Doug Hurley and Bob Behnken, the two astronauts name SpaceX spaceship capsule as ‘Endeavour’. These two astronauts are involved in NASA SpaceX’s Demo-2 mission which created history as for the first time, NASA astronauts have launched from American soil in a commercially built and operated American crew spacecraft on its way to the International Space Station. SpaceX is a private company of Elon Musk.
The two astronauts revealed the new name of their SpaceX Crew Dragon capsule during a live broadcast from Earth orbit about three hours after they lifted off from NASA’s Kennedy Space Center in Florida. The capsule is originally called as ‘Capsule 206 but both the astronauts decided to change it to “Endeavour”.
Why Astronauts name SpaceX spaceship capsule as ‘Endeavour’?
Doug Hurley and Bob Behnken gave two reasons for it.
- They named it ‘Endeavour’ because it was a little more personal for both of them. They had their first flights on shuttle Endeavour. The Endeavour was one of the three space shuttles of NASA which retired in 2011.
- The retirement of NASA’s Space Shuttle fleet took place between March and July 2011. The first of the three active Space Shuttles to be retired was Discovery on March 9, 2011, then Endeavour on June 1 and lastly, Atlantis on July 21, 2011, the end of 30 years space shuttle program.
- They renamed it because of the incredible endeavor [that] NASA, SpaceX and the United States have been on since the end of the space shuttle program back in 2011. The space agency’s commercial crew program led up to orbital launch, the first in nine years from a U.S. launchpad and the first-ever by a commercial company. So, it was a great endeavour.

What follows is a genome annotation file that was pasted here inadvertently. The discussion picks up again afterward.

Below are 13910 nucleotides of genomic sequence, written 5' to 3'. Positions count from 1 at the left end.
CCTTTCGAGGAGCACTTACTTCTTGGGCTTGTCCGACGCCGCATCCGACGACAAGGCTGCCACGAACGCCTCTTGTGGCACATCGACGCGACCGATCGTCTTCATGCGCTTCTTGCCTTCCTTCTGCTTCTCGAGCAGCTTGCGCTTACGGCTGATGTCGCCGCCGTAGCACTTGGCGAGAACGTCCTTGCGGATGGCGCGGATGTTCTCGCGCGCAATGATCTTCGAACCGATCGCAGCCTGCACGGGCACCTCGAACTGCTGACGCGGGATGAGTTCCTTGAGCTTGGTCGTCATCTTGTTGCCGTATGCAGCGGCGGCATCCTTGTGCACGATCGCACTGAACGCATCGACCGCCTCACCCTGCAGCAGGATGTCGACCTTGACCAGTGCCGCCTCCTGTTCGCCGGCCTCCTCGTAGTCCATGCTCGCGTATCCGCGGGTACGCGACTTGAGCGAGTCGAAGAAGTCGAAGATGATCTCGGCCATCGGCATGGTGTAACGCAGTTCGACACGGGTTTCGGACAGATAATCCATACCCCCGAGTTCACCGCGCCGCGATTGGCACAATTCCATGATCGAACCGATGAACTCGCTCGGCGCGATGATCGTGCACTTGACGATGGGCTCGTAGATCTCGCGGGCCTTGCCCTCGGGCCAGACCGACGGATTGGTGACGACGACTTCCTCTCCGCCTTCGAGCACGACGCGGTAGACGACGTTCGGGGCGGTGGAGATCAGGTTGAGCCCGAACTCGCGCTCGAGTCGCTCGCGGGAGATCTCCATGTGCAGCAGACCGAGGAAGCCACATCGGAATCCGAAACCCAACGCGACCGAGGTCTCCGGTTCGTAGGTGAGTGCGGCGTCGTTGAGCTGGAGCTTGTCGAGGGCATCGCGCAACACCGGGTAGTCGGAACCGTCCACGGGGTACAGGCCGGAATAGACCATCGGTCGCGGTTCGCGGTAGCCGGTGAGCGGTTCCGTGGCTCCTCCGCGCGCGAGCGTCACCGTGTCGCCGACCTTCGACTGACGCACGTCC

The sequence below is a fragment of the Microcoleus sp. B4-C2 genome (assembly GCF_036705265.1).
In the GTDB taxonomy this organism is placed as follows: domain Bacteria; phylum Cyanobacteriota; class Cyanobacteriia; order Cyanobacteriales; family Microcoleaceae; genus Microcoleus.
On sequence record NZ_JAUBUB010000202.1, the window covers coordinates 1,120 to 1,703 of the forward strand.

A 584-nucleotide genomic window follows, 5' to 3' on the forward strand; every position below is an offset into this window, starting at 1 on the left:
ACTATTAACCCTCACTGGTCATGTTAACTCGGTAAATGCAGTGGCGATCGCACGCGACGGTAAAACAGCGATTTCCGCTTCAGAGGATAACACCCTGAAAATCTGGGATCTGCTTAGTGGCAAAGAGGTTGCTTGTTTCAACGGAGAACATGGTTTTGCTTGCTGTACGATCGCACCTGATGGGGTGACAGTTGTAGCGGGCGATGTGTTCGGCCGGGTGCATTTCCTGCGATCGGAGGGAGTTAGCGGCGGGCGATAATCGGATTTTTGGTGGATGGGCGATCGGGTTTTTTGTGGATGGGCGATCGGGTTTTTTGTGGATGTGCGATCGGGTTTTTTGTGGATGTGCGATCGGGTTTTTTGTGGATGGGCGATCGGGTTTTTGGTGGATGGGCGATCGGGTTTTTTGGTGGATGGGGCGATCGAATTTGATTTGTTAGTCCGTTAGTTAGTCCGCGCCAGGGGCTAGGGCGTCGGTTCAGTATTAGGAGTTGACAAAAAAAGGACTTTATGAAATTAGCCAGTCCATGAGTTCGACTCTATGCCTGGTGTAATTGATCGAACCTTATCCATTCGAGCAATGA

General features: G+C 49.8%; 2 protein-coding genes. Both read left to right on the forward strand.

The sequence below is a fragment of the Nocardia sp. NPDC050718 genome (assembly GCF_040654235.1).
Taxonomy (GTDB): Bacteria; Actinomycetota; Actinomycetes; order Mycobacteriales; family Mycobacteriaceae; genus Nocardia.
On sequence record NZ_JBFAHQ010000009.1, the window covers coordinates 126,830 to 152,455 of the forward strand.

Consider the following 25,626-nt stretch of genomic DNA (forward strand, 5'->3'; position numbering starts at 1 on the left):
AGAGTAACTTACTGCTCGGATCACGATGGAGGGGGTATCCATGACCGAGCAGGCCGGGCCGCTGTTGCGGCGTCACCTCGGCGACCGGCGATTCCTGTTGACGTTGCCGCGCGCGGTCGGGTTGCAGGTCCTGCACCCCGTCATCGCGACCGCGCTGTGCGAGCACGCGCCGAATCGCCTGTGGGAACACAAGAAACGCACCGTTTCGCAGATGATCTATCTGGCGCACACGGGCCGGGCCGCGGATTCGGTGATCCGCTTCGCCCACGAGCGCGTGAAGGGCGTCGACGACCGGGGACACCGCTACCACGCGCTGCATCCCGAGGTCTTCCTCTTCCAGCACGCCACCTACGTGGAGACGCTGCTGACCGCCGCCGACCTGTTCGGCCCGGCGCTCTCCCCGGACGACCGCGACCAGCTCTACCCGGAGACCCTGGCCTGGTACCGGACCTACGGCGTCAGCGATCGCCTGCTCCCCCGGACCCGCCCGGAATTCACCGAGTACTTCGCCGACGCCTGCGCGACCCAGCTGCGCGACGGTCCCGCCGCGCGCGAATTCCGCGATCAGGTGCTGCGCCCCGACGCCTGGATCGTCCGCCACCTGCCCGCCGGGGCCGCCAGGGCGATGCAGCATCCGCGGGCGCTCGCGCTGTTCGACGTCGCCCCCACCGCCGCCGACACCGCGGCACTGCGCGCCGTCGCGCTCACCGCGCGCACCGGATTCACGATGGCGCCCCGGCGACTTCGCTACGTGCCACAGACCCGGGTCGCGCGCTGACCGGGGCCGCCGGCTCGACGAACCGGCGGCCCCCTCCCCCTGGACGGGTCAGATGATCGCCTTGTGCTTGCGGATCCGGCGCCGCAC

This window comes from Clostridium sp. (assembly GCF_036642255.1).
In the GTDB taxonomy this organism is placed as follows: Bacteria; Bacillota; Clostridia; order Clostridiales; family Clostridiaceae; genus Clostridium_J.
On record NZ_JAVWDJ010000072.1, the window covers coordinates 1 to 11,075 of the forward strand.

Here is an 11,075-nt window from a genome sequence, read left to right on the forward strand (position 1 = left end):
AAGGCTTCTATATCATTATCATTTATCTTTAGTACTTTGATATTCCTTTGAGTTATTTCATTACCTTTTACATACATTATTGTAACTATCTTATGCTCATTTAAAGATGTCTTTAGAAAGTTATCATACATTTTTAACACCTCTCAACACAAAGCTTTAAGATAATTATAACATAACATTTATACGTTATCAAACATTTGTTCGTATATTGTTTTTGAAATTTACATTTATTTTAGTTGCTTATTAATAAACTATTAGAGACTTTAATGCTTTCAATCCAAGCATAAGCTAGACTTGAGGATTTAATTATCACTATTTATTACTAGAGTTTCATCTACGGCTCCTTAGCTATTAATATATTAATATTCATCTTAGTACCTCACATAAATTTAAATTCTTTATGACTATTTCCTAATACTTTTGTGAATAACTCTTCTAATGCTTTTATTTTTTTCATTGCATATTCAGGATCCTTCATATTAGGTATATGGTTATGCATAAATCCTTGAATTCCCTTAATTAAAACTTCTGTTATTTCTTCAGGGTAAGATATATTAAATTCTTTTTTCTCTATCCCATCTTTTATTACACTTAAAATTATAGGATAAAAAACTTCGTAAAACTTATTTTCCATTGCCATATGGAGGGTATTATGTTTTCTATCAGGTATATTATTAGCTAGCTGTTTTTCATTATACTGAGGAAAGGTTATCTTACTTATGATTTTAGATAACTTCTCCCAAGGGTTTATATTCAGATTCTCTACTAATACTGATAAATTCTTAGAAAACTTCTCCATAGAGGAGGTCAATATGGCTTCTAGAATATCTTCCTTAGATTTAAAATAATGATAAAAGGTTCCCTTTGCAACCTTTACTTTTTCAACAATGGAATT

Now, there is a tradition that dates back to the early U.S. space program, the crew’s decision to christen their capsule. So both the astronauts followed the tradition of their ancestors.
The Mercury astronauts were the first to give names to their capsules, beginning with Alan Shepard’s “Freedom 7” (the seven being in reference to the pilots being collectively known as the “Mercury 7”).
SpaceX has created history as for the first time, NASA astronauts have launched from American soil in a commercially built and operated American crew spacecraft on its way to the International Space Station. The astronauts Robert Behnken and Douglas Hurley lifted off at 3:22 p.m. EDT Saturday on SpaceX’s Falcon 9 rocket from NASA’s Kennedy Space Center in Florida. The astronauts were lifted from pad 39A, the historic site from which the crew of Apollo 11 left for the moon.
This mission is the final major test before NASA’s Commercial Crew Program certifies Crew Dragon for operational, long-duration missions to the space station.
As this mission is the final test flight of SpaceX, it will validate every aspect of its crew transportation system, including the Crew Dragon spacecraft, spacesuits, Falcon 9 launch vehicle, launch pad 39A and operations capabilities.
Crew Dragon will be able to launch as many as four crew members at a time and carry more than 220 pounds of cargo for operational missions.
The Crew Dragon being used for this test flight can stay in orbit for about 110 days. The operational Crew Dragon spacecraft will be capable of staying in orbit for at least 210 days as a NASA requirement.